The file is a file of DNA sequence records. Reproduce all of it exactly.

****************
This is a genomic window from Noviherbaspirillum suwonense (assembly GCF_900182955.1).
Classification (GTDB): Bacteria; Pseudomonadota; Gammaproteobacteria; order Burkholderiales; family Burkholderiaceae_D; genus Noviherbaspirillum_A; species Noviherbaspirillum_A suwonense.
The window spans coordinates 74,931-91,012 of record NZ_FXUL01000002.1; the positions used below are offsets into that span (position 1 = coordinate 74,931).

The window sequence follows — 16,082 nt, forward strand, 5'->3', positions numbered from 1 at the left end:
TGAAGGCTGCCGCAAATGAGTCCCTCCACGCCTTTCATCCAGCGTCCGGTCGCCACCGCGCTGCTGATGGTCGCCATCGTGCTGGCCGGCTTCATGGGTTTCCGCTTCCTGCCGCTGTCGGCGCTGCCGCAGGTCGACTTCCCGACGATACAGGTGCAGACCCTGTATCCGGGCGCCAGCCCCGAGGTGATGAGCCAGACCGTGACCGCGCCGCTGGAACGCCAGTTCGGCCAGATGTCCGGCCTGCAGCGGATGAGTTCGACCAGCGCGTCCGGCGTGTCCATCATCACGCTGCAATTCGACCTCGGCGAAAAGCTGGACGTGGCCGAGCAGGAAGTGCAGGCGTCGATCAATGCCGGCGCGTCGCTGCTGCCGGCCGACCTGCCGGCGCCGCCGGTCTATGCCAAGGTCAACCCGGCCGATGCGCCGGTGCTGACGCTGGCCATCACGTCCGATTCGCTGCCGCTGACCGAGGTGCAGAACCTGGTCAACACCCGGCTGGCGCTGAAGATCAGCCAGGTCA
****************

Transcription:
This is a genomic window from Noviherbaspirillum suwonense (assembly GCF_900182955.1).
Classification (GTDB): Bacteria; Pseudomonadota; Gammaproteobacteria; order Burkholderiales; family Burkholderiaceae_D; genus Noviherbaspirillum_A; species Noviherbaspirillum_A suwonense.
The window spans coordinates 74,931-91,012 of record NZ_FXUL01000002.1; the positions used below are offsets into that span (position 1 = coordinate 74,931).

The window sequence follows — 16,082 nt, forward strand, 5'->3', positions numbered from 1 at the left end:
TGAAGGCTGCCGCAAATGAGTCCCTCCACGCCTTTCATCCAGCGTCCGGTCGCCACCGCGCTGCTGATGGTCGCCATCGTGCTGGCCGGCTTCATGGGTTTCCGCTTCCTGCCGCTGTCGGCGCTGCCGCAGGTCGACTTCCCGACGATACAGGTGCAGACCCTGTATCCGGGCGCCAGCCCCGAGGTGATGAGCCAGACCGTGACCGCGCCGCTGGAACGCCAGTTCGGCCAGATGTCCGGCCTGCAGCGGATGAGTTCGACCAGCGCGTCCGGCGTGTCCATCATCACGCTGCAATTCGACCTCGGCGAAAAGCTGGACGTGGCCGAGCAGGAAGTGCAGGCGTCGATCAATGCCGGCGCGTCGCTGCTGCCGGCCGACCTGCCGGCGCCGCCGGTCTATGCCAAGGTCAACCCGGCCGATGCGCCGGTGCTGACGCTGGCCATCACGTCCGATTCGCTGCCGCTGACCGAGGTGCAGAACCTGGTCAACACCCGGCTGGCGCTGAAGATCAGCCAGGTCA